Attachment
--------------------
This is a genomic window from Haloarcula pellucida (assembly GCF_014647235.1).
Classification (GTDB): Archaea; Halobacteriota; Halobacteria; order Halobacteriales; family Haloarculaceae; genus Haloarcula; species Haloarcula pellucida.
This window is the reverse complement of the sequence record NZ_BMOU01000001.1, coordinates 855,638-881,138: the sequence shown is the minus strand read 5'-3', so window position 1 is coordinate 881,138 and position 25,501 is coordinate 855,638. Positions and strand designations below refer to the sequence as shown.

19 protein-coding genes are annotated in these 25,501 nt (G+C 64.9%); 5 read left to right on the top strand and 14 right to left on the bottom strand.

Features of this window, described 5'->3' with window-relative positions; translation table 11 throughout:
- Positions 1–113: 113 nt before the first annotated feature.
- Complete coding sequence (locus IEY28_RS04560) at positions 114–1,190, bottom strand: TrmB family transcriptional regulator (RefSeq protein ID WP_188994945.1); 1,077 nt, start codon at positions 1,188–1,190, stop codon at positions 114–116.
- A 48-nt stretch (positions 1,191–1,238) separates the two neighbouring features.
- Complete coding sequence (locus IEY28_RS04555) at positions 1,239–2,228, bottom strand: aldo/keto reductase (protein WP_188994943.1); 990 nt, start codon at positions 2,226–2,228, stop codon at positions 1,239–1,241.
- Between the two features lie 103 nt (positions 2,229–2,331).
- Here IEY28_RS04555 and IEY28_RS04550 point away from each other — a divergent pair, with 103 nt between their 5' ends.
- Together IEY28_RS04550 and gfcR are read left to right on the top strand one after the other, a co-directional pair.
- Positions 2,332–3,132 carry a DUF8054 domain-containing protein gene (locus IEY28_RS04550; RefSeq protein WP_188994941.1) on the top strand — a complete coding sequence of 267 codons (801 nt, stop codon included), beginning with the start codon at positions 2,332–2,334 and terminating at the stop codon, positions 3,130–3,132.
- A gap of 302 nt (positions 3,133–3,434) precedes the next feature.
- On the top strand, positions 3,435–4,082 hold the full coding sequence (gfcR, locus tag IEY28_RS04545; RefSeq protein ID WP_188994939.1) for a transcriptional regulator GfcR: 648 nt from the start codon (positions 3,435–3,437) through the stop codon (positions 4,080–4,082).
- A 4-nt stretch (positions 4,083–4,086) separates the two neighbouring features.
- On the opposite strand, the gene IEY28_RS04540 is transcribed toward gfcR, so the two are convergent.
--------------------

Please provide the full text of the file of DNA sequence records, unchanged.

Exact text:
This is a genomic window from Haloarcula pellucida (assembly GCF_014647235.1).
Classification (GTDB): Archaea; Halobacteriota; Halobacteria; order Halobacteriales; family Haloarculaceae; genus Haloarcula; species Haloarcula pellucida.
This window is the reverse complement of the sequence record NZ_BMOU01000001.1, coordinates 855,638-881,138: the sequence shown is the minus strand read 5'-3', so window position 1 is coordinate 881,138 and position 25,501 is coordinate 855,638. Positions and strand designations below refer to the sequence as shown.

19 protein-coding genes are annotated in these 25,501 nt (G+C 64.9%); 5 read left to right on the top strand and 14 right to left on the bottom strand.

Features of this window, described 5'->3' with window-relative positions; translation table 11 throughout:
- Positions 1–113: 113 nt before the first annotated feature.
- Complete coding sequence (locus IEY28_RS04560) at positions 114–1,190, bottom strand: TrmB family transcriptional regulator (RefSeq protein ID WP_188994945.1); 1,077 nt, start codon at positions 1,188–1,190, stop codon at positions 114–116.
- A 48-nt stretch (positions 1,191–1,238) separates the two neighbouring features.
- Complete coding sequence (locus IEY28_RS04555) at positions 1,239–2,228, bottom strand: aldo/keto reductase (protein WP_188994943.1); 990 nt, start codon at positions 2,226–2,228, stop codon at positions 1,239–1,241.
- Between the two features lie 103 nt (positions 2,229–2,331).
- Here IEY28_RS04555 and IEY28_RS04550 point away from each other — a divergent pair, with 103 nt between their 5' ends.
- Together IEY28_RS04550 and gfcR are read left to right on the top strand one after the other, a co-directional pair.
- Positions 2,332–3,132 carry a DUF8054 domain-containing protein gene (locus IEY28_RS04550; RefSeq protein WP_188994941.1) on the top strand — a complete coding sequence of 267 codons (801 nt, stop codon included), beginning with the start codon at positions 2,332–2,334 and terminating at the stop codon, positions 3,130–3,132.
- A gap of 302 nt (positions 3,133–3,434) precedes the next feature.
- On the top strand, positions 3,435–4,082 hold the full coding sequence (gfcR, locus tag IEY28_RS04545; RefSeq protein ID WP_188994939.1) for a transcriptional regulator GfcR: 648 nt from the start codon (positions 3,435–3,437) through the stop codon (positions 4,080–4,082).
- A 4-nt stretch (positions 4,083–4,086) separates the two neighbouring features.
- On the opposite strand, the gene IEY28_RS04540 is transcribed toward gfcR, so the two are convergent.